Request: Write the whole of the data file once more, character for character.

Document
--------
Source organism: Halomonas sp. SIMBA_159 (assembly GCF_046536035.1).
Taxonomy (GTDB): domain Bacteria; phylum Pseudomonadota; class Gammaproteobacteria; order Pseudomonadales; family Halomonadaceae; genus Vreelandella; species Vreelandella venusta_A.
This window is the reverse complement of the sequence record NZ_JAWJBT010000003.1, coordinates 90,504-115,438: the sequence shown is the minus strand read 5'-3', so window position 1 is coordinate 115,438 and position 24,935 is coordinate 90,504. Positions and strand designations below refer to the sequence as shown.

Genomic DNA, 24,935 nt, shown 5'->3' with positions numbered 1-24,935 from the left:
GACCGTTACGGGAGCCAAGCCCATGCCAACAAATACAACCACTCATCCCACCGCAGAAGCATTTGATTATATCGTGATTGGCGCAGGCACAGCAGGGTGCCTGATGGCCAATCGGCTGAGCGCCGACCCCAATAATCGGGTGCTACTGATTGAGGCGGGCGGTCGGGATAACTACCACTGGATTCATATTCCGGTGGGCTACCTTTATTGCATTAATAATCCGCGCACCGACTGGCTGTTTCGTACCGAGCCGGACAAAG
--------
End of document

Source organism: Halomonas sp. SIMBA_159 (assembly GCF_046536035.1).
Taxonomy (GTDB): domain Bacteria; phylum Pseudomonadota; class Gammaproteobacteria; order Pseudomonadales; family Halomonadaceae; genus Vreelandella; species Vreelandella venusta_A.
This window is the reverse complement of the sequence record NZ_JAWJBT010000003.1, coordinates 90,504-115,438: the sequence shown is the minus strand read 5'-3', so window position 1 is coordinate 115,438 and position 24,935 is coordinate 90,504. Positions and strand designations below refer to the sequence as shown.

Genomic DNA, 24,935 nt, shown 5'->3' with positions numbered 1-24,935 from the left:
GACCGTTACGGGAGCCAAGCCCATGCCAACAAATACAACCACTCATCCCACCGCAGAAGCATTTGATTATATCGTGATTGGCGCAGGCACAGCAGGGTGCCTGATGGCCAATCGGCTGAGCGCCGACCCCAATAATCGGGTGCTACTGATTGAGGCGGGCGGTCGGGATAACTACCACTGGATTCATATTCCGGTGGGCTACCTTTATTGCATTAATAATCCGCGCACCGACTGGCTGTTTCGTACCGAGCCGGACAAAG